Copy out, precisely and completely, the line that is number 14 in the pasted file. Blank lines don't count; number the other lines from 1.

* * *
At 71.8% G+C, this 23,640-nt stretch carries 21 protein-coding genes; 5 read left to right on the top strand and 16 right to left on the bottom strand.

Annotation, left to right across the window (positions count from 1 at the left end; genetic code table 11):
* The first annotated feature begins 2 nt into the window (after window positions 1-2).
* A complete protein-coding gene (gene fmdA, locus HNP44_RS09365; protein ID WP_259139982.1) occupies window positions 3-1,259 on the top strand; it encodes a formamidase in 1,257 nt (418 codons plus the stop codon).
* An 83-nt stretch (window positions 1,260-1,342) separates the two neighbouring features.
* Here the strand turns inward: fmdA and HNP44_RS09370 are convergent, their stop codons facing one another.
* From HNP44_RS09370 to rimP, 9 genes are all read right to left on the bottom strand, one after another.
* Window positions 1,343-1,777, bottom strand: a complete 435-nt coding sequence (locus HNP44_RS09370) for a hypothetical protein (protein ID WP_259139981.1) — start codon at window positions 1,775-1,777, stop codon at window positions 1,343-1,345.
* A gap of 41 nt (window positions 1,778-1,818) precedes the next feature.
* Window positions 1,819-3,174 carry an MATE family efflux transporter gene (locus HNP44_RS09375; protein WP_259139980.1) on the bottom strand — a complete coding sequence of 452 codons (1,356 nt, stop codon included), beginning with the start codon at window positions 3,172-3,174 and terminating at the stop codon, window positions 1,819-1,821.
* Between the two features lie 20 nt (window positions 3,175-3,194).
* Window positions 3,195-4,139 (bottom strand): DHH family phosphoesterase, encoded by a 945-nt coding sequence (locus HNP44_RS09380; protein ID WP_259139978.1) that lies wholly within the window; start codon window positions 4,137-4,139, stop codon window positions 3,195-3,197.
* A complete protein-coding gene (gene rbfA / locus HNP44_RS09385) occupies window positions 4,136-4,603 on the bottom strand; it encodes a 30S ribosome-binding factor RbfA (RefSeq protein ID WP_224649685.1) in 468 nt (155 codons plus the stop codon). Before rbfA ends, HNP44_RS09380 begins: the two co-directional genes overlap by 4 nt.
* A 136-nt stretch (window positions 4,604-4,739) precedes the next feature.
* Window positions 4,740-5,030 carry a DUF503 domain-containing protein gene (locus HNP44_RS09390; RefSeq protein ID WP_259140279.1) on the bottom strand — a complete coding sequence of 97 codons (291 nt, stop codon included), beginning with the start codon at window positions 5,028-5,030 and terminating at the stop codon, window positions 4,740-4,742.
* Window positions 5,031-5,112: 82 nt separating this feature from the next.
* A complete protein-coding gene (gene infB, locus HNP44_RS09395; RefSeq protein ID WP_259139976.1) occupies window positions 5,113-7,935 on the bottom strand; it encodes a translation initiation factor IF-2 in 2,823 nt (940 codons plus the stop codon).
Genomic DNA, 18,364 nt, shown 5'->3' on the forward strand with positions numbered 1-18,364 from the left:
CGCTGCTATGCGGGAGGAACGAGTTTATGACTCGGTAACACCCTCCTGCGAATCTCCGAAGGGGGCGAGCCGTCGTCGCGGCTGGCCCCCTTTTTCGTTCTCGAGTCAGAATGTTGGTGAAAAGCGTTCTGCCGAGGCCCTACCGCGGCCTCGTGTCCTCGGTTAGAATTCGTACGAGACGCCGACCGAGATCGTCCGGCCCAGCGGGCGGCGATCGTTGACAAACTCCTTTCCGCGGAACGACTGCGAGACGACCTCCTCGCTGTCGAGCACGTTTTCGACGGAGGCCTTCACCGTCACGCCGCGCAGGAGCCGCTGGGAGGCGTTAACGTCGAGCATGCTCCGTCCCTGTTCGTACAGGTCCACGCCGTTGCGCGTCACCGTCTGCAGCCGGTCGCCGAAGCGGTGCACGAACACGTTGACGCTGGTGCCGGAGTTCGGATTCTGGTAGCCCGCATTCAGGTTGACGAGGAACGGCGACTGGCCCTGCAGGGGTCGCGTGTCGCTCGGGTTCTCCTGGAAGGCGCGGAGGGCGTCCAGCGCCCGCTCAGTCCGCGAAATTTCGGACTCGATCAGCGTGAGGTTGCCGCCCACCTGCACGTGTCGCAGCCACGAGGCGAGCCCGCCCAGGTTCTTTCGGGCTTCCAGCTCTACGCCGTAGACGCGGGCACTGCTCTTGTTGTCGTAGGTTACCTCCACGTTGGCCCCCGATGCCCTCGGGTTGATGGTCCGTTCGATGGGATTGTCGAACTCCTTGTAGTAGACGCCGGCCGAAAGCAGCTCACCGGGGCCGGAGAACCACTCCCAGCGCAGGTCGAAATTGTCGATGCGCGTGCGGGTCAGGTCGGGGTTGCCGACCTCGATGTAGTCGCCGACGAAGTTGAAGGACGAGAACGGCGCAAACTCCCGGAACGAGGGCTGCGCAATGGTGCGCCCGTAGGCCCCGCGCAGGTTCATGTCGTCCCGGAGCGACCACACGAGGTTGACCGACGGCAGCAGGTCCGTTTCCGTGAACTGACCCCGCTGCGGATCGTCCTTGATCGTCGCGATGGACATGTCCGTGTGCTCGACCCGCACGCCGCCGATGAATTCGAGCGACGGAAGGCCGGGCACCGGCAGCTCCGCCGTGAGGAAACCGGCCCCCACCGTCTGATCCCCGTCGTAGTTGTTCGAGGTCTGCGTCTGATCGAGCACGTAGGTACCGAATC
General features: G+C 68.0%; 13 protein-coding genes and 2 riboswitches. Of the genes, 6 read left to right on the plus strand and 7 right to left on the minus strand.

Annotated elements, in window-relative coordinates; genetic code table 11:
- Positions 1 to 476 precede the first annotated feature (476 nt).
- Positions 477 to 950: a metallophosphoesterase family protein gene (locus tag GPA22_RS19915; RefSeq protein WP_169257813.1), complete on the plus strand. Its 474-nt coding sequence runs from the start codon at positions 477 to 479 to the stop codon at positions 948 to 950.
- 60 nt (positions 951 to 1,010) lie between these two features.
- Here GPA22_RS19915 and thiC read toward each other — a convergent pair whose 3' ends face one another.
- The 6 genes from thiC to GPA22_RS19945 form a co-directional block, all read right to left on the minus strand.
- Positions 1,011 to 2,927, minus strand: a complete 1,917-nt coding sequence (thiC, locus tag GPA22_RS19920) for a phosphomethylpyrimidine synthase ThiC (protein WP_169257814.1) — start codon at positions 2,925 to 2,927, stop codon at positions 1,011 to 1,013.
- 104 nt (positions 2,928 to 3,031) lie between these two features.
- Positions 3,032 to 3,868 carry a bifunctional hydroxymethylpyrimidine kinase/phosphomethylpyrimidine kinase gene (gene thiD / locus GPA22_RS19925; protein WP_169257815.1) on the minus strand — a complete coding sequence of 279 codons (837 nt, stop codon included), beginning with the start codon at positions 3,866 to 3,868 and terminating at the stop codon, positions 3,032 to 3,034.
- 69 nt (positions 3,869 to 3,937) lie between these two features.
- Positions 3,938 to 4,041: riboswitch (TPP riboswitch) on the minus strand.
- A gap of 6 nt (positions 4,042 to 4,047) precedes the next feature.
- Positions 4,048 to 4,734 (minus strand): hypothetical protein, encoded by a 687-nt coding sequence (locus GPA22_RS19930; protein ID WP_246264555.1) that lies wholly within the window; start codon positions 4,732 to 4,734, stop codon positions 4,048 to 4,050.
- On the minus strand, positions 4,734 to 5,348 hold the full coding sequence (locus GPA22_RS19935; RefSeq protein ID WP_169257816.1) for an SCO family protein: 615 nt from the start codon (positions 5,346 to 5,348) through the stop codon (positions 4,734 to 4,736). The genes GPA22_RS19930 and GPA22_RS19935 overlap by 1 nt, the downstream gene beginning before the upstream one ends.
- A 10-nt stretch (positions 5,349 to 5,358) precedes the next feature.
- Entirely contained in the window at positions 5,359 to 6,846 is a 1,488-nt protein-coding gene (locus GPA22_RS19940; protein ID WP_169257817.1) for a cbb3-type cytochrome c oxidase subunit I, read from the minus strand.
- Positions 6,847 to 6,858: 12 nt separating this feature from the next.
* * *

* A 136-nt stretch (window positions 4,604-4,739) precedes the next feature.